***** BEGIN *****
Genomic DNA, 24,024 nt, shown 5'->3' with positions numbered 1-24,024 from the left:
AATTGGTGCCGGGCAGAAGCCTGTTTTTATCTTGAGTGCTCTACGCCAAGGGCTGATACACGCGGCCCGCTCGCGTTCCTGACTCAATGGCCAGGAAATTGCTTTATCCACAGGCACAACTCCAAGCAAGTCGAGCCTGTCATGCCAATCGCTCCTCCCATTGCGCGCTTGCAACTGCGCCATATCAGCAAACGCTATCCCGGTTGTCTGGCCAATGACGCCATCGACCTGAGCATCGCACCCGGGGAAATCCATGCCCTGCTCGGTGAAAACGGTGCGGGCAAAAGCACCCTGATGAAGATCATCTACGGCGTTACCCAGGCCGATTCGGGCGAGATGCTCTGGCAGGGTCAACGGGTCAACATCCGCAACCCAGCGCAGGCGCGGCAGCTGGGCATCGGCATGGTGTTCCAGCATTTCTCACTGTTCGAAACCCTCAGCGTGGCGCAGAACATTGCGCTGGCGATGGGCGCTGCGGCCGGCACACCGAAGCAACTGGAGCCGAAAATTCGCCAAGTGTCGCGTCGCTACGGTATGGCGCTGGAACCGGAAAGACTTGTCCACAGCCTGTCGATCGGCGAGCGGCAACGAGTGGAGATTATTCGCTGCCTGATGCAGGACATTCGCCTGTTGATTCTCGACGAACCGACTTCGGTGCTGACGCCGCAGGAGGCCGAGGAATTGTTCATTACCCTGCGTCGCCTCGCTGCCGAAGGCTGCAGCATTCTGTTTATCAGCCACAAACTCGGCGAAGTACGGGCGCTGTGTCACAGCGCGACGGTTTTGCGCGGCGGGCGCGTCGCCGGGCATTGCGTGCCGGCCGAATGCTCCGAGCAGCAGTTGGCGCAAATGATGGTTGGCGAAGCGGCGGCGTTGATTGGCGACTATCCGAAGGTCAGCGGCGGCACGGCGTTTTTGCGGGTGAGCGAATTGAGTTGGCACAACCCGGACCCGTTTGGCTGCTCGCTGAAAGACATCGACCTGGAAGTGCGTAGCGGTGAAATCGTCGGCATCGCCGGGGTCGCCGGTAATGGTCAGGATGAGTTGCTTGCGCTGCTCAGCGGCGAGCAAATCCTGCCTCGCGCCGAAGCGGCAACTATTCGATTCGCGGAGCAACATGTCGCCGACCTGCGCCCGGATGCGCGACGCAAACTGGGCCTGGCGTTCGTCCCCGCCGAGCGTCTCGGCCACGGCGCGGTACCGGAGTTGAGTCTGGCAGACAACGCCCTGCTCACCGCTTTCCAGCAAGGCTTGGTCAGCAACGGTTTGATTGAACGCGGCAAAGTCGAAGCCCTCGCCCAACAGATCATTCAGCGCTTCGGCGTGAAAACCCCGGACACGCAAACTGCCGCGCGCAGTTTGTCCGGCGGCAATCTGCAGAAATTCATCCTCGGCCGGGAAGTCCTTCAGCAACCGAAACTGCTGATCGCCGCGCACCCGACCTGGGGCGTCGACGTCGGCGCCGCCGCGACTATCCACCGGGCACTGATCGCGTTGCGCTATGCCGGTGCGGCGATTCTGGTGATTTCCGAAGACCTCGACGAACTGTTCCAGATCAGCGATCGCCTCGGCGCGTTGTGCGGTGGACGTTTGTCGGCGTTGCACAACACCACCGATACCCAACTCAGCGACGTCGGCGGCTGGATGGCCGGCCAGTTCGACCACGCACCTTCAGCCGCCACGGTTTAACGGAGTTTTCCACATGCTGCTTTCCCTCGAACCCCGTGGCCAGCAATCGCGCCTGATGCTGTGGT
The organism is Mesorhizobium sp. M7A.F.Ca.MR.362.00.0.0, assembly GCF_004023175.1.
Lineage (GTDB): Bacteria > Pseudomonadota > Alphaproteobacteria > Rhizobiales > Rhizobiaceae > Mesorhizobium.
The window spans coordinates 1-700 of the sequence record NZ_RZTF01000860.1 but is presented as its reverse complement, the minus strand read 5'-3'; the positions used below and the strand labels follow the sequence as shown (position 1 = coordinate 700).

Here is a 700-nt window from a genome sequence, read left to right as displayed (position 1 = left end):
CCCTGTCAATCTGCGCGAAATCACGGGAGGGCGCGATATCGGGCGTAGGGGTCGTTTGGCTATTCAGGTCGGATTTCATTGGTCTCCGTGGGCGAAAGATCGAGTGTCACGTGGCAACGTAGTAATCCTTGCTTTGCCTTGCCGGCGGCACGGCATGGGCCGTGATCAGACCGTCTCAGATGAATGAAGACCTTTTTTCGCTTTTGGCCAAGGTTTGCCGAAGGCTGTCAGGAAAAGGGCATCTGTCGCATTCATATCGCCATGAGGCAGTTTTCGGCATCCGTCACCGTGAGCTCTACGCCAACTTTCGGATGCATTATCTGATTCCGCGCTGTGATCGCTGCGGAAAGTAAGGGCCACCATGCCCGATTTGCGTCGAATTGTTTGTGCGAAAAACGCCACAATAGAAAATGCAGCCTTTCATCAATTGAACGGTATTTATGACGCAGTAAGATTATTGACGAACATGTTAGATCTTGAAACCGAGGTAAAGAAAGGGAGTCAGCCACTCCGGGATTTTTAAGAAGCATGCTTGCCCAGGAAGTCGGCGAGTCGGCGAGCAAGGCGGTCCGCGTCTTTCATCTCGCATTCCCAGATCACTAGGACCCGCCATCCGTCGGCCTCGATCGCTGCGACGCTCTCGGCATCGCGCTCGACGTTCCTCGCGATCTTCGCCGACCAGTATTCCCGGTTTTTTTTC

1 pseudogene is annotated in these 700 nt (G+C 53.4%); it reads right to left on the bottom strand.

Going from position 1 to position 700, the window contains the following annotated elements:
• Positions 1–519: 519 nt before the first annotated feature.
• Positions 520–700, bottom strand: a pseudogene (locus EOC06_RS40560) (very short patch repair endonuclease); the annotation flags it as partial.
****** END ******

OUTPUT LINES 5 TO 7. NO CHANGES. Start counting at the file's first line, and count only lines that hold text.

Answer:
The window spans coordinates 1-700 of the sequence record NZ_RZTF01000860.1 but is presented as its reverse complement, the minus strand read 5'-3'; the positions used below and the strand labels follow the sequence as shown (position 1 = coordinate 700).

Here is a 700-nt window from a genome sequence, read left to right as displayed (position 1 = left end):
CCCTGTCAATCTGCGCGAAATCACGGGAGGGCGCGATATCGGGCGTAGGGGTCGTTTGGCTATTCAGGTCGGATTTCATTGGTCTCCGTGGGCGAAAGATCGAGTGTCACGTGGCAACGTAGTAATCCTTGCTTTGCCTTGCCGGCGGCACGGCATGGGCCGTGATCAGACCGTCTCAGATGAATGAAGACCTTTTTTCGCTTTTGGCCAAGGTTTGCCGAAGGCTGTCAGGAAAAGGGCATCTGTCGCATTCATATCGCCATGAGGCAGTTTTCGGCATCCGTCACCGTGAGCTCTACGCCAACTTTCGGATGCATTATCTGATTCCGCGCTGTGATCGCTGCGGAAAGTAAGGGCCACCATGCCCGATTTGCGTCGAATTGTTTGTGCGAAAAACGCCACAATAGAAAATGCAGCCTTTCATCAATTGAACGGTATTTATGACGCAGTAAGATTATTGACGAACATGTTAGATCTTGAAACCGAGGTAAAGAAAGGGAGTCAGCCACTCCGGGATTTTTAAGAAGCATGCTTGCCCAGGAAGTCGGCGAGTCGGCGAGCAAGGCGGTCCGCGTCTTTCATCTCGCATTCCCAGATCACTAGGACCCGCCATCCGTCGGCCTCGATCGCTGCGACGCTCTCGGCATCGCGCTCGACGTTCCTCGCGATCTTCGCCGACCAGTATTCCCGGTTTTTTTTC